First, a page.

PORTLAND, Ore. — A federal judge in Oregon has ruled that the National Marine Fisheries Service did not err when it reauthorized a program targeting sea lions for death in the Pacific Northwest.
Judge Michael Simon said in a ruling issued Friday that the program intended to preserve endangered salmon by killing sea lions is within the bounds of the fisheries service.
“This case is about how Congress, NMFS, and the states have tried to balance the protection of sea lions with the protection of threatened and endangered salmon and steelhead,” Simon wrote.
The program was reauthorized last year, through June 2016.
The Humane Society of the United States sued, saying the program targeting sea lions is arbitrary. They say the animals consume, at most, 4 percent of the salmon coming through the Bonneville Dam. Commercial and sport fishers, by contrast, take nearly 17 percent, The Oregonian reported.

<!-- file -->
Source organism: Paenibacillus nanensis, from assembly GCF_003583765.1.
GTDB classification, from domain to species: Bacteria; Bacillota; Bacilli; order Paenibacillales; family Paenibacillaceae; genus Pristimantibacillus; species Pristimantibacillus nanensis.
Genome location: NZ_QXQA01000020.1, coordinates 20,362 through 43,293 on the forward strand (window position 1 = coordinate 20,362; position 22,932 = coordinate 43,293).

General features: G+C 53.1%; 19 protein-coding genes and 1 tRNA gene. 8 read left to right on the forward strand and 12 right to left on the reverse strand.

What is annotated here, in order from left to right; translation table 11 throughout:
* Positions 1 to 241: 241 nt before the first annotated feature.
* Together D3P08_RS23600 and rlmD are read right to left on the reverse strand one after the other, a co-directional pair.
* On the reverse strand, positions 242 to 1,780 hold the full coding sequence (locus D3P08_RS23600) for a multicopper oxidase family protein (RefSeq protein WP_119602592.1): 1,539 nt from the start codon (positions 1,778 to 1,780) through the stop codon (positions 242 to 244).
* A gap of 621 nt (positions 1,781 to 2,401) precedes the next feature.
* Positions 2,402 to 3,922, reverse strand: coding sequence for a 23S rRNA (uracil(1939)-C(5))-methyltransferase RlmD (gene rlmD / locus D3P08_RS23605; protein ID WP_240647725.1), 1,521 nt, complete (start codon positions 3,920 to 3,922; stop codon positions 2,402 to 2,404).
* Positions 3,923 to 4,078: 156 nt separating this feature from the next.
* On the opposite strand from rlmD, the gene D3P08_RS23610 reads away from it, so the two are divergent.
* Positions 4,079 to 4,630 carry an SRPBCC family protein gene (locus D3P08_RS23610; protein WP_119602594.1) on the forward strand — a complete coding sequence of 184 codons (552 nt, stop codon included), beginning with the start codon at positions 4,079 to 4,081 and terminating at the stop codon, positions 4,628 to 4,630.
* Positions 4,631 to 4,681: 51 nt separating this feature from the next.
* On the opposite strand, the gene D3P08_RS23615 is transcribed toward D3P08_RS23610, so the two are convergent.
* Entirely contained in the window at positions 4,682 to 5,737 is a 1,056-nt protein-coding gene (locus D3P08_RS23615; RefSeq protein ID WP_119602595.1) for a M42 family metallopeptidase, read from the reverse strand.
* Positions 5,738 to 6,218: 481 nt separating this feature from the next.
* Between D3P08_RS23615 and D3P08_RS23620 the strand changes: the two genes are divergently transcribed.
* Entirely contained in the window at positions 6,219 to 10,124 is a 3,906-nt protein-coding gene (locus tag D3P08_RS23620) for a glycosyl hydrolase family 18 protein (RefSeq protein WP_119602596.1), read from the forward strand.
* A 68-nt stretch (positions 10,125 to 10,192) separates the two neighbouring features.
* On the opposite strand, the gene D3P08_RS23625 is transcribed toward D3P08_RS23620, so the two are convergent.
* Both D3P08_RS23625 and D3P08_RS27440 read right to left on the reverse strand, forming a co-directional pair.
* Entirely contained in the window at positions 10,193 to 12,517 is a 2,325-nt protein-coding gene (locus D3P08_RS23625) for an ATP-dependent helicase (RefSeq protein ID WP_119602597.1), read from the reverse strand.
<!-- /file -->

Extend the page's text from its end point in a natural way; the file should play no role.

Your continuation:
Simon said fishery managers can scale back fishing when runs are low but can’t do the same for sea lions.
The states of Oregon, Washington and Idaho backed the plan, part of an effort to keep alive five runs of salmon and steelhead listed under the Endangered Species Act that pass Bonneville, the first dam they encounter on the Columbia River.
Under the re-authorization, the states are allowed to kill up to 92 of the animals a year, either by lethal injection or shooting them. They have to be identified as eating salmon and not deterred by hazing efforts.
Barring a successful appeal, the decision means the lethal-take program will resume when the seal lions return to Bonneville this spring. NMFS plans to assess the program again after 2016.